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UNITED STATES v. ISAACS

United States District Court, Northern District of Illinois, E.D


June 14, 1972

UNITED STATES OF AMERICA
v.
THEODORE J. ISAACS ET AL.

The opinion of the court was delivered by: Robert L. Taylor, District Judge.

MEMORANDUM

For consideration are those motions on which evidentiary hearings were granted following oral arguments on May 17, 1972, and those motions filed after the deadline for preliminary motions agreed to by counsel for all parties, to wit, March 20, 1972.

The motion of defendant Kerner to dismiss the indictment because of the presence of unauthorized persons in the grand jury room was withdrawn during the hearing on that motion. Judge Kerner identified the former Revenue Agent, T.R. Johnson, whom he had deposed was in the grand jury room in his affidavit in support of his motion. However, he stated Mr. Johnson was not the same man he observed in the grand jury room when he was testifying, but the man who was there resembled Mr. Johnson so closely as to be his identical twin. The motion having been withdrawn, further consideration is unnecessary.

KERNER'S MOTION TO DISMISS COUNT XV

Testimony was heard on Judge Kerner's motion to dismiss Count XV for the Government's destruction of essential evidence. The question presented was whether the destruction of the rough notes made by Internal Revenue Service Special Agents Stufflebeam and Campbell during an interview with Judge Kerner which were incorporated into a memorandum of interview on the day of the interview amounted to an impermissible destruction of evidence in violation of due process. See Killian v. United States, 368 U.S. 231, 82 S.Ct. 302, 7 L.Ed.2d 256 (1961). These notes are particularly important in the instant case because the essence of Count XV is an alleged misrepresentation of fact to federal agents performing an official inquiry. See 18 U.S.C. § 1001.

Both Stufflebeam and Campbell testified that they began the interview by presenting Kerner with a letter informing him that he was the subject of a criminal investigation and by advising him of his fifth amendment rights. Each said that his own notes were key words and phrases chosen to jog his own memory as he prepared a formal memorandum of interview. Each has a personal policy of destroying rough interview notes once the formal memorandum of interview is in final form to avoid duplication of records and because time erases from his memory the meanings he originally attached to the key words. The Internal Revenue Service leaves the question of destruction of rough interview notes to the individual agent.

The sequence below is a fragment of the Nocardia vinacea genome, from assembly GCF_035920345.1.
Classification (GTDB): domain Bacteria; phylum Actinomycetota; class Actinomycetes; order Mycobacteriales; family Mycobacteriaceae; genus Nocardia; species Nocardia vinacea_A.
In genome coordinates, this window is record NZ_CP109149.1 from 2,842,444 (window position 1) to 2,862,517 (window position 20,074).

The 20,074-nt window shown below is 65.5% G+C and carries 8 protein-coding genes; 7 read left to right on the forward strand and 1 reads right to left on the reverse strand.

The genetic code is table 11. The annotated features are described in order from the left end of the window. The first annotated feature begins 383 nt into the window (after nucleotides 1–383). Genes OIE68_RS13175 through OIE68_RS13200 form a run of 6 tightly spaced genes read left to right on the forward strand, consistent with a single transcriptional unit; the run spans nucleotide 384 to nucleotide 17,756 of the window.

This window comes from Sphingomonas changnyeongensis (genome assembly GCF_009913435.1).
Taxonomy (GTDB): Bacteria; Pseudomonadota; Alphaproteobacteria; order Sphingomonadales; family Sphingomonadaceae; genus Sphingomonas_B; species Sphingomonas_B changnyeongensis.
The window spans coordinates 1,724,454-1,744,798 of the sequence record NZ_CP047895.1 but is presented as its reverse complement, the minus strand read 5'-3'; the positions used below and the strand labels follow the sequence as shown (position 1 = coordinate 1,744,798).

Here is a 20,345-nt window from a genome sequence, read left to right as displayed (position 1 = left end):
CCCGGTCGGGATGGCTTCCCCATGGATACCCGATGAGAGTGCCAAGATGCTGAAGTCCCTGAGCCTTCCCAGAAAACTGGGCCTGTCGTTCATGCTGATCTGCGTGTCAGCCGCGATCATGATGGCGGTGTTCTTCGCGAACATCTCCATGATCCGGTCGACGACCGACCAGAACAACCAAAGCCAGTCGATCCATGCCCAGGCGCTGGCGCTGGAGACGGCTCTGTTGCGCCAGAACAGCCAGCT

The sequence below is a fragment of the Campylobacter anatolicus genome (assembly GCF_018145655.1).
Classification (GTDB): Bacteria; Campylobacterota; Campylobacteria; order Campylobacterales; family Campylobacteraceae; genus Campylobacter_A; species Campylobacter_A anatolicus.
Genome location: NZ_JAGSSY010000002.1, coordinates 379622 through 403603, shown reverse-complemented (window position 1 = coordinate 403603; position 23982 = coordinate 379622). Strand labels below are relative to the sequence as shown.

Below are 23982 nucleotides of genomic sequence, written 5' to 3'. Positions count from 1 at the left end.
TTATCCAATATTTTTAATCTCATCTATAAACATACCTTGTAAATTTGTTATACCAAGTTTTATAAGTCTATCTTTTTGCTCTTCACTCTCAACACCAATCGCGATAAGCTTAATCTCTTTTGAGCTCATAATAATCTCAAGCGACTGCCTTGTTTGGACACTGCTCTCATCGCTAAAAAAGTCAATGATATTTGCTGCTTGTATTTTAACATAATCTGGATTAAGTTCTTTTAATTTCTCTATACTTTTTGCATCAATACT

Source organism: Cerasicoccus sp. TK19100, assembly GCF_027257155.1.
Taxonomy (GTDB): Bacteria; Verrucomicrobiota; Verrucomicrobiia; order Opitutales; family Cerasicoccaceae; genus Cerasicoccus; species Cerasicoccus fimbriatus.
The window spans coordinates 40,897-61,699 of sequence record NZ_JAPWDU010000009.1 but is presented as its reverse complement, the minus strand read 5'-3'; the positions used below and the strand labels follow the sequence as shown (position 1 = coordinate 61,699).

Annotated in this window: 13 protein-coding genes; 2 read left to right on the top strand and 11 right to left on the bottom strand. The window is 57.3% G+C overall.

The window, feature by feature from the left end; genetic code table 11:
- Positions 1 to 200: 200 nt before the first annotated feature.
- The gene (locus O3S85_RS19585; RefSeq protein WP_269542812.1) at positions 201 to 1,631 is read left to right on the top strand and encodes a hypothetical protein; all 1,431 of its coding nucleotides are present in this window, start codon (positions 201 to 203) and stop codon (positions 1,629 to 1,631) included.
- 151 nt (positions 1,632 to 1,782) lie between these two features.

Stufflebeam has followed the practice of destroying rough notes for as long as he has worked for the Service. The memorandum of interview quotes the Miranda warning as he read it verbatim from a printed card. Stufflebeam cannot tell from the memorandum what portions came from his notes as opposed to his recollection alone. Prior to destroying the rough notes he always compares them with the final draft of the memorandum of interview to assure the completeness and accuracy of the latter. At the time of the interview he had no thought that the memorandum might become the basis of a Section 1001 charge.

Campbell testified that he had never discussed with Stufflebeam whether to retain or destroy their rough interview notes. On reading the memorandum of that interview he said that his rough notes covered the entire memorandum with one or two words keying a whole paragraph. He recalled using key phrases such as "financial institution", "Isadore Brown", and "on recommendation of broker". Campbell has had no prior Section 1001 experience nor did he think of a possible Section 1001 prosecution at the time of the interview, preparation of the memorandum and destruction of his rough notes.

We conclude that the destruction of these interview notes was not a wilful or careless destruction of evidence and that the defendant has not been sufficiently prejudiced to warrant dismissal of Count XV. Accordingly, the motion is denied.

ISAACS' MOTION TO SUPPRESS

An evidentiary hearing was held on defendant Isaacs' motion to suppress evidence derived from certain interviews with Internal Revenue Special Agents on the ground that they failed to give him a Miranda warning when he was a subject of a criminal investigation. See United States v. Dickerson, 413 F.2d 1111 (C.A. 7, 1969). In our memorandum opinion filed May 30, 1972, 347 F. Supp. 743, we limited the issues for this hearing to a determination of when Isaacs was first given a full Miranda warning and when he first became the subject of a criminal investigation.

Despite a lengthy, detailed and thorough hearing, the parties failed to present any material fact not previously shown by their affidavits. Their respective positions and the factual disputes are accurately set forth on pages 27-29 of our memorandum of May 30, 1972, which are incorporated herein by reference.

Isaacs testified in minute detail as to the events transpiring at each of the interviews in question. He also produced personal notes of these interviews which he said he made on each occasion. He remained unequivocal in his position that he was never warned of his constitutional rights.

Isaacs is a practicing attorney who graduated from law school some thirty-five years ago. He testified that he had heard of Miranda v. Arizona, 384 U.S. 436, 86 S.Ct. 1602, 16 L.Ed.2d 694 (1966). We are convinced that he was aware of his Fifth Amendment right to not incriminate himself.

Stufflebeam testified that he advised Isaacs at an interview on July 15, 1970, that Kerner and Miller were under investigation and that Judge Kerner had referred him to Isaacs for information concerning certain racetrack stock transactions. Due to Isaacs' possible involvement in these transactions, which were under criminal investigation, Stufflebeam testified that he informed Isaacs of his Fifth Amendment rights. Campbell testified that he did not recall seeing Isaacs take any notes during that interview.